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Summary of Working Paper No. 48-1996

III.07.3: Marine Transportation of oil from Timan Pechora and from inland Russian oil fields.

By Dag Andresen and Anders Backlund, Kværner Masa Yards Technology, Helsinki, Finland.

Condensates and Petrochemical Products

Sections 1 and 2 The LPG market and Seaborne transportation of LPG from the Ob Gulf

As part of INSROP Sub-program III, a study has been made concerning seaborne export of liquefied petrol gas (LPG) from Northern Russia, especially the West Siberian fields in Tyumen. The main purpose of the total project III.07.03 was to evaluate the economic viability of seaborne export from this area to the European region, mainly with the use of a special ice-strengthened LPG vessel, constructed and designed for such seaborne operations. Section 1 concentrates on the LPG-market, while section 2 studies in more detail the seaborne transportation of LPG from the Ob Gulf to the European market, comparing it to a possible alternative supply.

Section 1 studies the regions that are potential exporters, importers and buyers of seaborne exports of LPG from Tyumen. Currently large quantities of liquefied petrol gas are flared off at the West Siberian fields due to insufficient infrastructure, lack of modern processing capacity and capital. Preliminary investigations indicate that condensates/LPG can be obtained marginally above local transport cost. Although large quantities are being flared off, a number of gas processing plants, nine in total, are in operation by the Sibneftegaspererabotka Corporation (SNGP), the main products being polyethylene variants. SNGP, formed in 1975, transports gas from the separation units and processes it. The regional surplus of LPG, however, is estimated to increase to 700.000 metric tonnes by 1995 for which limited transportation capacity exists.

When studying the LPG balance in the world, the following results can be obtained:

Positive Balances

Middle East: Of the countries with surplus production Saudi Arabia had the highest volume of LPG free for export in 1994. This was helped by the removal of OPEC production quotas so that Saudi Arabia could help to make up the deficit caused by the loss of Iraqi and Kuwaiti production. The other Middle Eastern exporters include Sharjah, Qatar, Abu Dhabi and Dubai. The increase in net deep-sea export is expected to continue during the next five years as table 5A indicates. African LPG production rose in 1994 due to increased capacity and demand from importers such as North America, Latin America and Western Europe, in addition to the increasing domestic demand. From North Africa, seaborne exports are likely to grow over the next five year period as the net balance shows in table 5B.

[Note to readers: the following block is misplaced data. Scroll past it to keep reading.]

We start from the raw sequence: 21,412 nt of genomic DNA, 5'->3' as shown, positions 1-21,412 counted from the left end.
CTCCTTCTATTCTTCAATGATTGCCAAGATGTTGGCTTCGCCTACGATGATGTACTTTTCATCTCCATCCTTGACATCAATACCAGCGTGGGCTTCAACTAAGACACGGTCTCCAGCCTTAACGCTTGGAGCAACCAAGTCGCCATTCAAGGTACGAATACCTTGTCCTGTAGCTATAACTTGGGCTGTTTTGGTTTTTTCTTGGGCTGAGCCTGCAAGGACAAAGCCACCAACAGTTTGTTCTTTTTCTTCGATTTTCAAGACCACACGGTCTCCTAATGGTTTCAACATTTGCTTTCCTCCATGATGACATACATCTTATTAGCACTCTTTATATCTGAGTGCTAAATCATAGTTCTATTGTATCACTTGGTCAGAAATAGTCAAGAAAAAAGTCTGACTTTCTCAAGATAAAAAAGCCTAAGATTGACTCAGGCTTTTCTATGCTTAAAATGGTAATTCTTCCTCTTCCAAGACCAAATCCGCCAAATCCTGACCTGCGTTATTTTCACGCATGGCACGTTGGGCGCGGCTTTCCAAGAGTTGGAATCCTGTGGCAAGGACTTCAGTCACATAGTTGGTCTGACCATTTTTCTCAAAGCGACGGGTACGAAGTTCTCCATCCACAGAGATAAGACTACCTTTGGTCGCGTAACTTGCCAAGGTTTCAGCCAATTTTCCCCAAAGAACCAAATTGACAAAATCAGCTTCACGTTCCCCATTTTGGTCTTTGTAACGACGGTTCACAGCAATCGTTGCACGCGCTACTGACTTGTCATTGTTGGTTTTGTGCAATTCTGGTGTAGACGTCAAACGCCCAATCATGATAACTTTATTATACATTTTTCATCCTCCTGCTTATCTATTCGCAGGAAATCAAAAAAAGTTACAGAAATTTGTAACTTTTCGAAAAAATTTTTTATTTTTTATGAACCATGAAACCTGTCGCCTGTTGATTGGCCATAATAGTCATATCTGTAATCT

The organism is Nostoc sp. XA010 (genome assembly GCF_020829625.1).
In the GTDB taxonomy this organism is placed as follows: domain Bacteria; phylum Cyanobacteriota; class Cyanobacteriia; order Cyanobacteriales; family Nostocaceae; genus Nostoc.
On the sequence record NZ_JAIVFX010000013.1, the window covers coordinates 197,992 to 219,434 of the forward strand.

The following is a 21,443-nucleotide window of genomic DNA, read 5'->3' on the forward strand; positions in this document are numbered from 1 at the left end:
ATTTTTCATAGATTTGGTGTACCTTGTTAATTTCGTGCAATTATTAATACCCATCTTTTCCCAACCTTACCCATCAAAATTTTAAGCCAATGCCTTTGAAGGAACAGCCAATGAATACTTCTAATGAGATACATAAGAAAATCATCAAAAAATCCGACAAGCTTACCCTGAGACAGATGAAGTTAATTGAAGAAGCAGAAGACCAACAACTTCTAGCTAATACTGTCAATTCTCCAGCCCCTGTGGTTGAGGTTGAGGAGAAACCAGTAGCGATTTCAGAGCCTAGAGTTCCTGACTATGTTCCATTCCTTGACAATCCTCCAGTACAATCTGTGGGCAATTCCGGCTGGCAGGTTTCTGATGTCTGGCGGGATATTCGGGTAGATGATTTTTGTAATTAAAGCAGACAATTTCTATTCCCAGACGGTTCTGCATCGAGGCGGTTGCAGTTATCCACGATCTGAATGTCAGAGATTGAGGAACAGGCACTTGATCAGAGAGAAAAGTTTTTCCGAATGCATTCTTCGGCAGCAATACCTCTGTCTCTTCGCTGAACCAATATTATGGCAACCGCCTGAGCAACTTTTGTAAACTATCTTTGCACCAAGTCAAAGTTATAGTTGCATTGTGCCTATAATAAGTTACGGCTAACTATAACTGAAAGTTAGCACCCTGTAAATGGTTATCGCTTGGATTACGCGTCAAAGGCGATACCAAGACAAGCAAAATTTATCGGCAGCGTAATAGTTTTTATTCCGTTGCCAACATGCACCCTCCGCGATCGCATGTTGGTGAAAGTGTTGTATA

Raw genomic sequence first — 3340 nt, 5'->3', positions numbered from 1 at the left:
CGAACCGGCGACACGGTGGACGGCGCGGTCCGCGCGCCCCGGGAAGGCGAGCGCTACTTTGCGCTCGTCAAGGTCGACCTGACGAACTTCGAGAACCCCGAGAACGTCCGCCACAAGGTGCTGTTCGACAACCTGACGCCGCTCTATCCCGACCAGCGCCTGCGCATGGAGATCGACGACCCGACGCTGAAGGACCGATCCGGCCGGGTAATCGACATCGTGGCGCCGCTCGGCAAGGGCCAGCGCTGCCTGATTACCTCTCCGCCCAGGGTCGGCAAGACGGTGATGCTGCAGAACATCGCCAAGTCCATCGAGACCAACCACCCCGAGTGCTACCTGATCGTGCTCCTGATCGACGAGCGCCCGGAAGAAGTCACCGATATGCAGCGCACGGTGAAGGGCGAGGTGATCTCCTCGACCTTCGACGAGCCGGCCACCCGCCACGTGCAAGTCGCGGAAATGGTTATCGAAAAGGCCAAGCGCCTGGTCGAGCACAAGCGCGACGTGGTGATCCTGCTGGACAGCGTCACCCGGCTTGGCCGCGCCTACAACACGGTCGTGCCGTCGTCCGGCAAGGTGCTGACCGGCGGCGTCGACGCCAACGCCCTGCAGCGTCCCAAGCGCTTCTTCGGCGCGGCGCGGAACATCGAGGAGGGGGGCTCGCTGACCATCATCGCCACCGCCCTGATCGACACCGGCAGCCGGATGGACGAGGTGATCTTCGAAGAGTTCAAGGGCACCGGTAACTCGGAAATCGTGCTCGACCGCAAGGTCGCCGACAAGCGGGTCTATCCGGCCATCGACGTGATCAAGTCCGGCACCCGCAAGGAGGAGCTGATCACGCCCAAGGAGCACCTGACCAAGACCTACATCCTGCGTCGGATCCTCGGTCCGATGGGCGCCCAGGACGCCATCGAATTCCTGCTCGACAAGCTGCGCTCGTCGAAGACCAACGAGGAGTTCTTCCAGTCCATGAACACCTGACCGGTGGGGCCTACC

Negative balances

Japan: Of the countries reporting a negative balance Japan continues to be the largest importer of LPG with a predicted shortfall in supply of approximately 20.0 million tonnes in 2000.

The USA: This country has the second largest negative balance at 3.493 million tonnes, (if we divide Europe into South and North). Most of the LPG imports to the USA are overland from Canada and some from Mexico. Therefore the deep-sea requirement is much less significant than Japan.

Western Europe: The negative balance in Northern and Southern Europe together is predicted at 5.032 million tonnes in 1996, showing decreasing negative seaborne export and an increasing need for seaborne import towards 2000. In Europe the UK and Norway were the only major exporters of LPG.

When studying the feasibility of LPG supply from the Ob Gulf, it can be concluded that the most critical point is the price of this liquefied gas delivered free on board. In addition, further investigation and evaluation about storage and loading costs in Novy Port have to be done before these additional costs can be taken into consideration.

With first hand assumptions made on the cost level, it can be concluded that there seem to be potentials in the supply of LPG from Ob to the European market.

Concerning the question of whether western shipowners will invest in ice-strengthened tonnage to participate in such shipments, the answer remains open. But, positive responses have been received, when presenting some key information on this work to major Norwegian LPG operators and ship owners. At this stage, their company names and attitudes to such transport solutions are off the record information. But, first of all, somebody must show that traffic with big LPG, LNG or oil carriers from the Arctic areas is profitable, regular and safe.